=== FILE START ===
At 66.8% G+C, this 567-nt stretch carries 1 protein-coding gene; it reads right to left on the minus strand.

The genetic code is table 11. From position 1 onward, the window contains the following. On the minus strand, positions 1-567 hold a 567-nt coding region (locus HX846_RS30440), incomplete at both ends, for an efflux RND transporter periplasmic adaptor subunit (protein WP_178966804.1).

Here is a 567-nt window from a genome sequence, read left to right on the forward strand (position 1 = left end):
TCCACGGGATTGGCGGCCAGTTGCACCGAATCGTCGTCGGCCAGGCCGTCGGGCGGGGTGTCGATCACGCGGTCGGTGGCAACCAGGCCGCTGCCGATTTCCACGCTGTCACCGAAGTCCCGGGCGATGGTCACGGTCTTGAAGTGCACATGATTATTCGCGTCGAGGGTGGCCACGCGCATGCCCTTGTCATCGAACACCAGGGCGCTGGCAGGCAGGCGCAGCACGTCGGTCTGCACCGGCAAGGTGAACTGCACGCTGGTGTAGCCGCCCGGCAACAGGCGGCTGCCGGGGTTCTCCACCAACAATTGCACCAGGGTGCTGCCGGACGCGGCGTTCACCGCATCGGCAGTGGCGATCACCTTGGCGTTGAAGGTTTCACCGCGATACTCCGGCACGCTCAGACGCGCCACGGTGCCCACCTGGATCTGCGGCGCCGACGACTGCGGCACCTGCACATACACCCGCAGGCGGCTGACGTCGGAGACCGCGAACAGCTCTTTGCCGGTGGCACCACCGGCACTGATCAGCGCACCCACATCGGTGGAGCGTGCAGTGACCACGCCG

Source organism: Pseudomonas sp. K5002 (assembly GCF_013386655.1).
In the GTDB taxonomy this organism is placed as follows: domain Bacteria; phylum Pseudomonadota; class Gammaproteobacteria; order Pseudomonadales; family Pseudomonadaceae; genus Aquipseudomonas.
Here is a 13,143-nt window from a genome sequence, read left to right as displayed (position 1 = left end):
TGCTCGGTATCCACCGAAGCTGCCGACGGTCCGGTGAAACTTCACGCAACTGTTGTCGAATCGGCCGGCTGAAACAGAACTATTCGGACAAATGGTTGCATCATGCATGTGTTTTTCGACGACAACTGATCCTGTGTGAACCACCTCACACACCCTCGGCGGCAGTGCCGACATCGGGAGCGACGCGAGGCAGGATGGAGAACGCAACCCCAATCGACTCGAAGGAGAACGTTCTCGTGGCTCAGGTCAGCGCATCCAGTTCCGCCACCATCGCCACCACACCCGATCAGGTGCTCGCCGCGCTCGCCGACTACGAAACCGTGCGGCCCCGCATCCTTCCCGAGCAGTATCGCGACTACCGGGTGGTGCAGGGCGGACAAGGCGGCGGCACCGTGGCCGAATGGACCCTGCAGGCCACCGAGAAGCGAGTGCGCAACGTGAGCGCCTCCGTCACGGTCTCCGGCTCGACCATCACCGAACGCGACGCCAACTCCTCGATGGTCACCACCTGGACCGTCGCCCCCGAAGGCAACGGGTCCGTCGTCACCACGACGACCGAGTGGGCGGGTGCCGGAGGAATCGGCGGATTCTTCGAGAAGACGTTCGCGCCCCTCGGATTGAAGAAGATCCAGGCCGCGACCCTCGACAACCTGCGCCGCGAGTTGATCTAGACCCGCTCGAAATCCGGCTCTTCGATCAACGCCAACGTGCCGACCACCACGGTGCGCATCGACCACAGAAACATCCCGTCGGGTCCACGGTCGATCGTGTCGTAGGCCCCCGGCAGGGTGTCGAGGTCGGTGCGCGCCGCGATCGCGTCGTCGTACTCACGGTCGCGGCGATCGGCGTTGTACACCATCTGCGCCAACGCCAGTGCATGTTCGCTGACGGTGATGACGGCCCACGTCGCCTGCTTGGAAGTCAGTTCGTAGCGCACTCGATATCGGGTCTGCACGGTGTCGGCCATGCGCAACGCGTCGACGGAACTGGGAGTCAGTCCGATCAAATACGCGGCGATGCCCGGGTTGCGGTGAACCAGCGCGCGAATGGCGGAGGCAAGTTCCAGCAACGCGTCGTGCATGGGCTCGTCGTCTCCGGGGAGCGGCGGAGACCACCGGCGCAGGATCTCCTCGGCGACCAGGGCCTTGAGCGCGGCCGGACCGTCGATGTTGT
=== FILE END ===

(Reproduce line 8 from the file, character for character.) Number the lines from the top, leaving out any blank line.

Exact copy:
TGCTCGGTATCCACCGAAGCTGCCGACGGTCCGGTGAAACTTCACGCAACTGTTGTCGAATCGGCCGGCTGAAACAGAACTATTCGGACAAATGGTTGCATCATGCATGTGTTTTTCGACGACAACTGATCCTGTGTGAACCACCTCACACACCCTCGGCGGCAGTGCCGACATCGGGAGCGACGCGAGGCAGGATGGAGAACGCAACCCCAATCGACTCGAAGGAGAACGTTCTCGTGGCTCAGGTCAGCGCATCCAGTTCCGCCACCATCGCCACCACACCCGATCAGGTGCTCGCCGCGCTCGCCGACTACGAAACCGTGCGGCCCCGCATCCTTCCCGAGCAGTATCGCGACTACCGGGTGGTGCAGGGCGGACAAGGCGGCGGCACCGTGGCCGAATGGACCCTGCAGGCCACCGAGAAGCGAGTGCGCAACGTGAGCGCCTCCGTCACGGTCTCCGGCTCGACCATCACCGAACGCGACGCCAACTCCTCGATGGTCACCACCTGGACCGTCGCCCCCGAAGGCAACGGGTCCGTCGTCACCACGACGACCGAGTGGGCGGGTGCCGGAGGAATCGGCGGATTCTTCGAGAAGACGTTCGCGCCCCTCGGATTGAAGAAGATCCAGGCCGCGACCCTCGACAACCTGCGCCGCGAGTTGATCTAGACCCGCTCGAAATCCGGCTCTTCGATCAACGCCAACGTGCCGACCACCACGGTGCGCATCGACCACAGAAACATCCCGTCGGGTCCACGGTCGATCGTGTCGTAGGCCCCCGGCAGGGTGTCGAGGTCGGTGCGCGCCGCGATCGCGTCGTCGTACTCACGGTCGCGGCGATCGGCGTTGTACACCATCTGCGCCAACGCCAGTGCATGTTCGCTGACGGTGATGACGGCCCACGTCGCCTGCTTGGAAGTCAGTTCGTAGCGCACTCGATATCGGGTCTGCACGGTGTCGGCCATGCGCAACGCGTCGACGGAACTGGGAGTCAGTCCGATCAAATACGCGGCGATGCCCGGGTTGCGGTGAACCAGCGCGCGAATGGCGGAGGCAAGTTCCAGCAACGCGTCGTGCATGGGCTCGTCGTCTCCGGGGAGCGGCGGAGACCACCGGCGCAGGATCTCCTCGGCGACCAGGGCCTTGAGCGCGGCCGGACCGTCGATGTTGT